1 (edited by Classical Guitar 2016-09-17 21:43:32)

Topic: Seagull Guitars

Do any of you own a Seagull Guitar? From what I have read they produced very high quality guitars and use some great woods. I only play classical guitars and I know most of our members primary play steel string.  Seagull is made in Canada.

Here is a link to their site: http://www.seagullguitars.com/en/products/guitars

Music is what feelings sound like.
Music is life, that why our hearts have beats.

2 (edited by Tenement Funster 2016-09-17 23:13:35)

Re: Seagull Guitars

A guy I jam with has a Seagull S6 which he likes, and I have a LaPatrie classical ... both of which are part of the Godin group of Canadian guitar companies, based in Quebec.

My classical is an all-solid-wood model ("Concert") which only cost $450 new ... not bad for an all solid guitar. (http://www.lapatrieguitars.com/guitarsconcert.html) With a nice warm tone and "familiar-feeling" in the hands ... I would heartily recommend them. The steel-stringed Seagull necks are a little wider (1.8" at the nut) than standard (1.65") so with you being a classical guitarist, they may feel better to you than the narrower necks used on most steel string acoustics.

The only thing I don't like about Seagulls is the shape of their headstock. It's a matter of personal esthetics, but they look under-sized and just plain "goofy" to me.

Re: Seagull Guitars

Tenement Funster you have a great classical guitar. I think Seagull designed the head to be unique and different from everyone else. The size does lean to finger picking for a steel string. If you look at their site there are some that do not have pick guards.

Music is what feelings sound like.
Music is life, that why our hearts have beats.

4 (edited by Tenement Funster 2016-09-19 10:22:18)

Re: Seagull Guitars

What you say about the neck width & finger-picking is spot on, CG. When I sold my Larrivee D03 last year to buy the Cordoba, my main reason was neck width. I have rather large thick hands and fingers, and a normal neck is just too hard to play without dampening the strings on either side of the one I'm fretting. I did add a pickguard right away, just to protect the top against the pick. Sounds like a "Captain Obvious" statement, now that I've typed it.

https://longchaps2.files.wordpress.com/2015/07/captain-obvious3.jpg

Re: Seagull Guitars

Tenement Funster wrote:

What you say about the neck width & finger-picking is spot on, CG. When I sold my Larrivee D03 last year to buy the Cordoba, my main reason was neck width. I have rather large thick hands and fingers, and a normal neck is just too hard to play without dampening the strings on either side of the one I'm fretting. I did add a pickguard right away, just to protect the top against the pick. Sounds like a "Captain Obvious" statement, now that I've typed it.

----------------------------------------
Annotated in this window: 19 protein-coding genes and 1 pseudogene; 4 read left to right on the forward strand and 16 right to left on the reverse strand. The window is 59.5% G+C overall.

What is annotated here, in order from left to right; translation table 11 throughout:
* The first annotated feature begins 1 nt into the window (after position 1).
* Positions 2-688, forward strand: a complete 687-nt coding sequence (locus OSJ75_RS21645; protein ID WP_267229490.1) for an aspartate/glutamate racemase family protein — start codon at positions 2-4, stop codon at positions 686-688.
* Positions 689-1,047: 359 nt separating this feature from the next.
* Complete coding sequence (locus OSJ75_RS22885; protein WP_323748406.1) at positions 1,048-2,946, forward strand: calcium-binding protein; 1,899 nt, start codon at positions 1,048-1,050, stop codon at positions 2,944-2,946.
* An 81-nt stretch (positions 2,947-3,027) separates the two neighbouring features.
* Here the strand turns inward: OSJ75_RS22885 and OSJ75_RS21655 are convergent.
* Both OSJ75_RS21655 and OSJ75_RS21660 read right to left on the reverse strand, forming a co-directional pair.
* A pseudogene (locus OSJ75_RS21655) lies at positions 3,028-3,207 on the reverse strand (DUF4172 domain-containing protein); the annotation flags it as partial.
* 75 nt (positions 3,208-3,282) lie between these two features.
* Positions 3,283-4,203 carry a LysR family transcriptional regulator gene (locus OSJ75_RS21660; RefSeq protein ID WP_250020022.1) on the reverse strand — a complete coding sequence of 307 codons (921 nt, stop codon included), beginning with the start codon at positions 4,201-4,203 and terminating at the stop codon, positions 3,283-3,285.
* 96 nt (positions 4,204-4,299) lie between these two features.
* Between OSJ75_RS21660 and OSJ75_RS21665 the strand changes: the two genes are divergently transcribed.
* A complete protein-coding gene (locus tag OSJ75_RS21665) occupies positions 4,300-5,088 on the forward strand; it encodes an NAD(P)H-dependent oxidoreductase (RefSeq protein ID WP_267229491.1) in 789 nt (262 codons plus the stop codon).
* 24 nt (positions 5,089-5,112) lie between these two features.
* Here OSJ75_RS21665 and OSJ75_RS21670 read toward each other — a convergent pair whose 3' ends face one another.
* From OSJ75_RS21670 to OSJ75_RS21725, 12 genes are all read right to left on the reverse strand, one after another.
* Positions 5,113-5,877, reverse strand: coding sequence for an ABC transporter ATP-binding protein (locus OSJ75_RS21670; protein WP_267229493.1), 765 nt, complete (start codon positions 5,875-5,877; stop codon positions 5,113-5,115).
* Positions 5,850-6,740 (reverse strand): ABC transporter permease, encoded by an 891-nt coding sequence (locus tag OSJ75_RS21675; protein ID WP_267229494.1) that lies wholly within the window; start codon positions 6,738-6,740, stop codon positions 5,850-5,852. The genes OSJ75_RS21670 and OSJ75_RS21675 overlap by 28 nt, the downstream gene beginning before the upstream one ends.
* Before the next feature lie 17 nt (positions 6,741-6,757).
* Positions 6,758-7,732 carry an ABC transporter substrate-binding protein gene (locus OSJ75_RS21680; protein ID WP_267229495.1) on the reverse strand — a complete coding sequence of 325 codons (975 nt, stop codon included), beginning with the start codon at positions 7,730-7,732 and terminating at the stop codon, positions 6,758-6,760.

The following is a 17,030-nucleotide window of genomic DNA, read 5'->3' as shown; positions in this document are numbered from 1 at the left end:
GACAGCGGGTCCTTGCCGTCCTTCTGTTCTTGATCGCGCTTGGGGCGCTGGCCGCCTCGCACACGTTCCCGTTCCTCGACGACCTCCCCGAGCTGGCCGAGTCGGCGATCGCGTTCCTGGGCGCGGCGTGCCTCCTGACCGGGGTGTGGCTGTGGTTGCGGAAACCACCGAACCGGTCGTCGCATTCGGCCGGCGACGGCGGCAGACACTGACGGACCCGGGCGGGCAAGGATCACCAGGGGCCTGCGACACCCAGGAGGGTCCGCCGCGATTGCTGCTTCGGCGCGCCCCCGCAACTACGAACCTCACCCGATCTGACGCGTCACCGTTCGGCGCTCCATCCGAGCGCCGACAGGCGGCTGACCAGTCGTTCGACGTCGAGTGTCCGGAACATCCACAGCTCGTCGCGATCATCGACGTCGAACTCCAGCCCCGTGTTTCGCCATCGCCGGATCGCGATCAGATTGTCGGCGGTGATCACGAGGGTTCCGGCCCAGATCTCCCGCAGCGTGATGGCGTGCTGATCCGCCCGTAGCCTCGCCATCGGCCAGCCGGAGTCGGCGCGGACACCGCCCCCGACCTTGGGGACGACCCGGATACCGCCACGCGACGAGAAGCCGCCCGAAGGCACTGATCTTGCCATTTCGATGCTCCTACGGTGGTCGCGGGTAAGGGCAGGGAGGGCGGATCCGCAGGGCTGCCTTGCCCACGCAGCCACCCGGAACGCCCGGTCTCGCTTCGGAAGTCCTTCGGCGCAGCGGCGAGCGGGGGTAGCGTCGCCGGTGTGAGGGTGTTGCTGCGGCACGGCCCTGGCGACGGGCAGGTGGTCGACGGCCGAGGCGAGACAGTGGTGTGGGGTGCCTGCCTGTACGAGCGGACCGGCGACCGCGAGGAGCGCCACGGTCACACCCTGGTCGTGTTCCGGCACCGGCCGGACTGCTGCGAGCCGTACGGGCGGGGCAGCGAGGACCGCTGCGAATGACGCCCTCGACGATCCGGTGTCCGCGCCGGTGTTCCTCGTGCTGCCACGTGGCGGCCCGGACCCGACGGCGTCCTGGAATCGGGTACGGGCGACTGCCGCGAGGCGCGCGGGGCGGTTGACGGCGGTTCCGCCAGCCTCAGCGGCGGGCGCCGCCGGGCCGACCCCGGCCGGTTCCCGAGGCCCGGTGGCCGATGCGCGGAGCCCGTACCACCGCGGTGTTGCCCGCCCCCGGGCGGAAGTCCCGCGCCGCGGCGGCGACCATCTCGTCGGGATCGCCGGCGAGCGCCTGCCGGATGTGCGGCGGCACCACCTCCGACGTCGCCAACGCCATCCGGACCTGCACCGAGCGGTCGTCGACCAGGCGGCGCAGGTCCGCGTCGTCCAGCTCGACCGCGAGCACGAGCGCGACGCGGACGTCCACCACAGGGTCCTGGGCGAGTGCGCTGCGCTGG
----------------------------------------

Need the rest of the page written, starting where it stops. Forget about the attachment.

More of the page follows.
https://longchaps2.files.wordpress.com/2015/07/captain-obvious3.jpg

Thank you. The photo is great.

Music is what feelings sound like.
Music is life, that why our hearts have beats.

Re: Seagull Guitars

I've owned about a dozen Seagulls or their cousins (Art & Lutherie, Simon & Patrick, Norman) All are well-made and good-sounding instruments. Like all guitars, some sound better than others. It's hard to go wrong with a Seagull S-6. Interestingly the solid-top, laminate back/side models sound better to me than the all solid ones..in most cases.
dj

Re: Seagull Guitars

My Seagull 12 serves all my solo shows. Easiest I could find to play and also the best sounding, though the higher end guitars are probably better...

Re: Seagull Guitars

Must admit, I'm with TF - never liked the headstock, which has caused me to never play one ... (and I'm too happy with my Maton)

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Re: Seagull Guitars

Not sure how this old post got pulled up, but now that it is, I've played a few Seagulls.  I think the one that has stuck with me is the S6 - a cedar topped steel string guitar that's slightly wider than usual at the nut.  I very much liked the feel and sound of the guitar.  As for the headstock...eh.  If it sounds good, it is good. Put a sock puppet on the headstock and talk to it between songs if it bothers you that badly.

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Re: Seagull Guitars

Zurf wrote:

Put a sock puppet on the headstock and talk to it between songs if it bothers you that badly.

Great suggestion ... creepy but funny.

Re: Seagull Guitars

KevinRK wrote:

My Seagull 12 serves all my solo shows. Easiest I could find to play and also the best sounding, though the higher end guitars are probably better...


I tested this guitar in a shop. Loved it!  I'dd put it against my Classic Ovation, and it was actually easier to play.

“Find your own sound.  Dont be a second rateYngwie Malmsteen be a first rate you”

– George Lynch 2013 (Dokken, Lynchmob, KXM, Tooth & Nail etc....)

Re: Seagull Guitars

neophytte wrote:

Must admit, I'm with TF - never liked the headstock, which has caused me to never play one ... (and I'm too happy with my Maton)

Really?? I like the fact it is different and I think very elegant.  Then again I am a fan of the big bottle opener head stock on the old deans and the legacy models. LOLOL big_smile

“Find your own sound.  Dont be a second rateYngwie Malmsteen be a first rate you”

– George Lynch 2013 (Dokken, Lynchmob, KXM, Tooth & Nail etc....)